FFPE pancreas sections were deparaffinised and antigen retrieval was performed by heat. After blocking, 1/64000 of anti-insulin antibody (Abcam, ab8304) was added for 16 hours at 4 °C. Secondary, HRP-conjugated antibody was added and the reaction was stopped after 2 minutes. After the slides were mounted, pictures were taken and the intensity and area of insulin islets were quantified by ImageJ and multiplied by each other.
A kit from Cayman Chemical (10007640) was used. Serum from mice under LFD or HFD regimens was collected and diluted 400 times. Briefly, 50 μL of samples were used and additioned with the same volume of assay cocktail, composed by assay buffer, cholesterol detector, HRP cholesterol oxidase and cholesterol esterase. Samples were excited at 540 nm and fluorescence detected at 595 nm.
A kit from Cayman Chemical (10010303) was used. Triglycerides were measured in serum and feces of mice under LFD or HFD regimens. Briefly, 10 μL of each sample were put in each well, then 150 μL of enzyme buffer were added and the absorbance was read at 540 nm.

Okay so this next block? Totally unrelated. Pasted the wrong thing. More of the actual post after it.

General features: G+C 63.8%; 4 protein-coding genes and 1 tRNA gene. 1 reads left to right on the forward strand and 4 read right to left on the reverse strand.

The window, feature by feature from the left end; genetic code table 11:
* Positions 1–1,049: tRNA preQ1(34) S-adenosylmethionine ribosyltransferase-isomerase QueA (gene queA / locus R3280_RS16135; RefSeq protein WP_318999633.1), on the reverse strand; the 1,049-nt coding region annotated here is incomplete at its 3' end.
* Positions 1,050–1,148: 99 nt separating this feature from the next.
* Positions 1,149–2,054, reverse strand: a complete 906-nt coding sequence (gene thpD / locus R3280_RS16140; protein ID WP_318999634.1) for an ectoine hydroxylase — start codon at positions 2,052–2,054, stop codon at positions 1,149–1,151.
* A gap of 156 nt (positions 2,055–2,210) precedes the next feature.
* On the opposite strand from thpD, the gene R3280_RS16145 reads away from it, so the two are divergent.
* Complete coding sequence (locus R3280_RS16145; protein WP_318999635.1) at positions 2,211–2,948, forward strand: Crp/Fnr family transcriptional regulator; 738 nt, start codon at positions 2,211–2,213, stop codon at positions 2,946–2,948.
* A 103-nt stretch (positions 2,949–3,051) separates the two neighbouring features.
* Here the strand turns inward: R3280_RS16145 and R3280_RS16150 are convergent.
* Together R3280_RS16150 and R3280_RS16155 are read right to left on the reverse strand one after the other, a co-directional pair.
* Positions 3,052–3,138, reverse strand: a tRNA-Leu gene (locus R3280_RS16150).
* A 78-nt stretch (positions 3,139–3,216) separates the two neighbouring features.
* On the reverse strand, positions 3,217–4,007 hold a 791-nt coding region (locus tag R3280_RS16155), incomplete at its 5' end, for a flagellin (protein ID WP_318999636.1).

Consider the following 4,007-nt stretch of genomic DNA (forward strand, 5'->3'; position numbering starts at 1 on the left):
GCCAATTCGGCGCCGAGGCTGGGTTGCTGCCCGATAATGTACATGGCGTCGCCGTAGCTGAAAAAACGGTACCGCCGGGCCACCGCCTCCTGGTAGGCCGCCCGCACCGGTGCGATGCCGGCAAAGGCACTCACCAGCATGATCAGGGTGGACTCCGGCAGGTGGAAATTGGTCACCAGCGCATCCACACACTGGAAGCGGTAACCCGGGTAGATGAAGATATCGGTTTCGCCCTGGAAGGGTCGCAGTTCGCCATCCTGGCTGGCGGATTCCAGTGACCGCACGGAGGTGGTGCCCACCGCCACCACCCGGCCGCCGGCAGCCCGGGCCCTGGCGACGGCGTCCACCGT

Data were analyzed using the two-sided unpaired t-tests using GraphPad software. Welch’s correction was applied when the two groups had different sample sizes. Data are expressed as mean ±SD from a representative experiment out of three (unless otherwise stated). Replicates numbers are indicated in the figure legends. A p value of <0.05 was considered statistically significant. *p < 0.05; **p < 0.01; ***p < 0.001; ns, not significant.
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This work was supported by NIH grants P01 CA140043 (DCA, LRL), R01 CA78810 and CAa10027 (DCA), R01 CA089720 (LRL) and the Office of the Assistant Secretary of Defense for Health Affairs through the Prostate Cancer Research Program under Award No. W81XWH-13-1-0193 (DCA). Support for Core Facilities utilized in this study was provided by Cancer Center Support Grant (CCSG) CA010815 to The Wistar Institute.
The authors declare no competing financial interests.
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Tavecchio, M., Lisanti, S., Bennett, M. et al. Deletion of Cyclophilin D Impairs β-Oxidation and Promotes Glucose Metabolism. Sci Rep 5, 15981 (2015). https://doi.org/10.1038/srep15981
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Mitochondrial cyclophilin D ablation is associated with the activation of Akt/p70S6K pathway in the mouse kidney
Scientific Reports (2017)
Mitochondrial permeability transition in cardiac ischemia–reperfusion: whether cyclophilin D is a viable target for cardioprotection?
Cellular and Molecular Life Sciences (2017)